Bowen theory elevates the idea of anxiety to a basic part of all human behavior. It is not possible to apply or describe Bowen Theory without using this idea. However, anxiety in Bowen Theory remains merely a vague idea and not a precise, researchable, measurable quantitative variable.
Murray Bowen defined “anxiety” as the “response to a real or imagined threat.” This definition serves as a useful contribution to the even more vague definitions in Psychiatry and Clinical Psychology that pertain to subjective experience. But it does not precisely describe what anxiety is in objective terms, precisely how to record changes in anxiety, and how changes in anxiety relates to changes in other variables such as changes in symptoms.
As with many ideas or even concepts in Bowen Theory, there is informal consensus on some ideas behind anxiety but these are not formalized in any canonical place. This consensus is fractured among many publications and within the minds of living people. This requires the laborious task of picking through many publications and knowing many people, collecting all the clues in one’s head as opposed to simply reading it all in one place.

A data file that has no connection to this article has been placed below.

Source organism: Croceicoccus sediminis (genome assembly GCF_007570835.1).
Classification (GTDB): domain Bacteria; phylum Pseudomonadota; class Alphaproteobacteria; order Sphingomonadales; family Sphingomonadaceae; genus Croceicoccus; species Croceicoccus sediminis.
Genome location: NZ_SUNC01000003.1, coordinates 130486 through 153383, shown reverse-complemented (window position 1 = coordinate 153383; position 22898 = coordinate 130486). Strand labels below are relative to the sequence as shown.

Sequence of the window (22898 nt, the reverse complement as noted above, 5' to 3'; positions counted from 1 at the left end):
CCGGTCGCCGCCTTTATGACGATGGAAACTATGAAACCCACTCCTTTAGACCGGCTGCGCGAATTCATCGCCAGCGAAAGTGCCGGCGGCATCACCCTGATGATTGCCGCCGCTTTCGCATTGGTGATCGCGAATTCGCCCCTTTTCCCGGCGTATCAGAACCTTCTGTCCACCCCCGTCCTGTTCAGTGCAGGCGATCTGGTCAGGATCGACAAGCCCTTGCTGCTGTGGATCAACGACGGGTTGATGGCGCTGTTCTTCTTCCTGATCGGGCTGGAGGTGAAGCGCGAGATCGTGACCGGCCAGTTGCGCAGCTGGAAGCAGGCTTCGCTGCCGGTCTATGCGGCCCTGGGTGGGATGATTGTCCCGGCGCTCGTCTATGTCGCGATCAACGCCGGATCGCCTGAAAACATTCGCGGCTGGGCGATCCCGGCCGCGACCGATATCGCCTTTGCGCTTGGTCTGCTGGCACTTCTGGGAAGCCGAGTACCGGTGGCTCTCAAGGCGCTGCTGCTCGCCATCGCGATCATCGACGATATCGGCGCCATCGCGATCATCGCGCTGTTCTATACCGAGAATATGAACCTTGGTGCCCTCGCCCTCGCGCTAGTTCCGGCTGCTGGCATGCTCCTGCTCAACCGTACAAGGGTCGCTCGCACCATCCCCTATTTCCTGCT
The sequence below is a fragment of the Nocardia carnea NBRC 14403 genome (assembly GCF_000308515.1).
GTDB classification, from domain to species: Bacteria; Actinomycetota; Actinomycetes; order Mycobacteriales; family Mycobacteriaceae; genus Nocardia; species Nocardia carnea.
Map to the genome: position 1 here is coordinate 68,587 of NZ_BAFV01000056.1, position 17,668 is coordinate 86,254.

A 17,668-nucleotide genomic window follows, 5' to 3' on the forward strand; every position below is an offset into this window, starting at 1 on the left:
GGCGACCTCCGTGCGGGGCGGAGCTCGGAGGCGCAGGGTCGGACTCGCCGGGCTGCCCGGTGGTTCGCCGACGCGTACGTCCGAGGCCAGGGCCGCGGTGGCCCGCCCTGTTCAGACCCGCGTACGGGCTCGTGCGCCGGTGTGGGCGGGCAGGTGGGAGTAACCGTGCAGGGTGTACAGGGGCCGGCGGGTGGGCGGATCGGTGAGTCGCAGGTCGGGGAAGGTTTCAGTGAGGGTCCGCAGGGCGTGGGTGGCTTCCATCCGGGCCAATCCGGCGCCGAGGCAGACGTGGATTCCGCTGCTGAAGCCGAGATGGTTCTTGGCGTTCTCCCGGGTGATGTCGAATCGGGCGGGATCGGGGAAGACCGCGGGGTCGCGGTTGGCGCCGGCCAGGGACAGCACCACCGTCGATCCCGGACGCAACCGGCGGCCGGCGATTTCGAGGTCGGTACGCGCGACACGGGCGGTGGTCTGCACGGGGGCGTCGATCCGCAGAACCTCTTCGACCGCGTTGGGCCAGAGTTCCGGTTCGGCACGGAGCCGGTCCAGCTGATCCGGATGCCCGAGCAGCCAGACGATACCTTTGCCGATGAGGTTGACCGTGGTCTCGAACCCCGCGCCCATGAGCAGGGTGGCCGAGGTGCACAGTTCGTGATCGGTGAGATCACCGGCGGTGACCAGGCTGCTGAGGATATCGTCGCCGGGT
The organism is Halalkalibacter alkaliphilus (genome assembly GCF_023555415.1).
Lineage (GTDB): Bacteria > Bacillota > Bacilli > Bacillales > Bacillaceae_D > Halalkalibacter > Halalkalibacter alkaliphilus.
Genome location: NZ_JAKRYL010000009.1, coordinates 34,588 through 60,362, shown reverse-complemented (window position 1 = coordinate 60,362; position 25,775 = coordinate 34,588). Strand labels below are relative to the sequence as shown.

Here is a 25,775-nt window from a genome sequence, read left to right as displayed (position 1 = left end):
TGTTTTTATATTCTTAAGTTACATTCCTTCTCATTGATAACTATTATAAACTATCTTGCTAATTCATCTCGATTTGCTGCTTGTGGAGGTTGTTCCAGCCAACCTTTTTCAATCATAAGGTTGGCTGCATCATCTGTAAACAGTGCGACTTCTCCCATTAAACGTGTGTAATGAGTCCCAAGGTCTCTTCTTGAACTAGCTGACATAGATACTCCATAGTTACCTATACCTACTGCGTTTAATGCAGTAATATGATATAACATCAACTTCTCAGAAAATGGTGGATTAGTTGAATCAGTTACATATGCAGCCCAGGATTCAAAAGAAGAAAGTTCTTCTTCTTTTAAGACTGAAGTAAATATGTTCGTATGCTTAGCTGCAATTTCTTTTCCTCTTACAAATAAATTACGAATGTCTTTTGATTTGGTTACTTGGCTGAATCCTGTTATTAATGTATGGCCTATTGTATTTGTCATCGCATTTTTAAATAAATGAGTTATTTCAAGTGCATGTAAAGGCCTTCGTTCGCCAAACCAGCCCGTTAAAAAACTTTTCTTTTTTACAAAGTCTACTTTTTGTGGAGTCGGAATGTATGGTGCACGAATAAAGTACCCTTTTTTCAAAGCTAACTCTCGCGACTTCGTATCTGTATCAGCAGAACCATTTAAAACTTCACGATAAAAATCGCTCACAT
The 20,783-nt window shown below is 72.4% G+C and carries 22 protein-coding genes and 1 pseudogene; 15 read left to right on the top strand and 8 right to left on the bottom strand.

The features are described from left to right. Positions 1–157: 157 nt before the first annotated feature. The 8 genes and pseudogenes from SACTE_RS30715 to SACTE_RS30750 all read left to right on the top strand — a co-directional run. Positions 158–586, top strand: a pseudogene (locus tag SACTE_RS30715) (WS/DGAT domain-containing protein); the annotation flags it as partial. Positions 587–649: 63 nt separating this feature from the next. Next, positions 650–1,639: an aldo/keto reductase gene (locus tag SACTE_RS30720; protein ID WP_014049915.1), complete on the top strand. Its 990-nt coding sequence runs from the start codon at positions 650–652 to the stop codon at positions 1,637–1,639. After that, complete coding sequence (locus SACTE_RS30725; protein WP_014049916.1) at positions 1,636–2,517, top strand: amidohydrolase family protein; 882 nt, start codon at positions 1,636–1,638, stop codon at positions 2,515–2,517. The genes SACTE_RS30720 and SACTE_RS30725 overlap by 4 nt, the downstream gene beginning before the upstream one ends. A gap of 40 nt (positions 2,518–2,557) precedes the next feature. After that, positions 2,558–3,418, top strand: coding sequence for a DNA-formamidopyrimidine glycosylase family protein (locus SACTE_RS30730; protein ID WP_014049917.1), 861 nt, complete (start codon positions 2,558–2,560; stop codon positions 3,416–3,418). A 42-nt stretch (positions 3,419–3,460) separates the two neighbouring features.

Therefore, it is proposed here that “anxiety” remains a vague idea and not a formal theoretical concept, factor, or variable. This ongoing project works to improve this problem of a vague definition for anxiety. So far, this project includes:
- Anxiety as a Core Concept in Animal and Human Behavior: A working paper aimed at publication either in Family Systems or in a journal outside the Bowen Network.
- Prerequisite Hypotheses for Research in Bowen Theory: A chain of three sub-hypotheses representing the core parent hypothesis of Bowen Theory; The impact of shifts in the human relationship system on clinical symptoms. The impact of anxiety on a symptom is the second of the three hypotheses.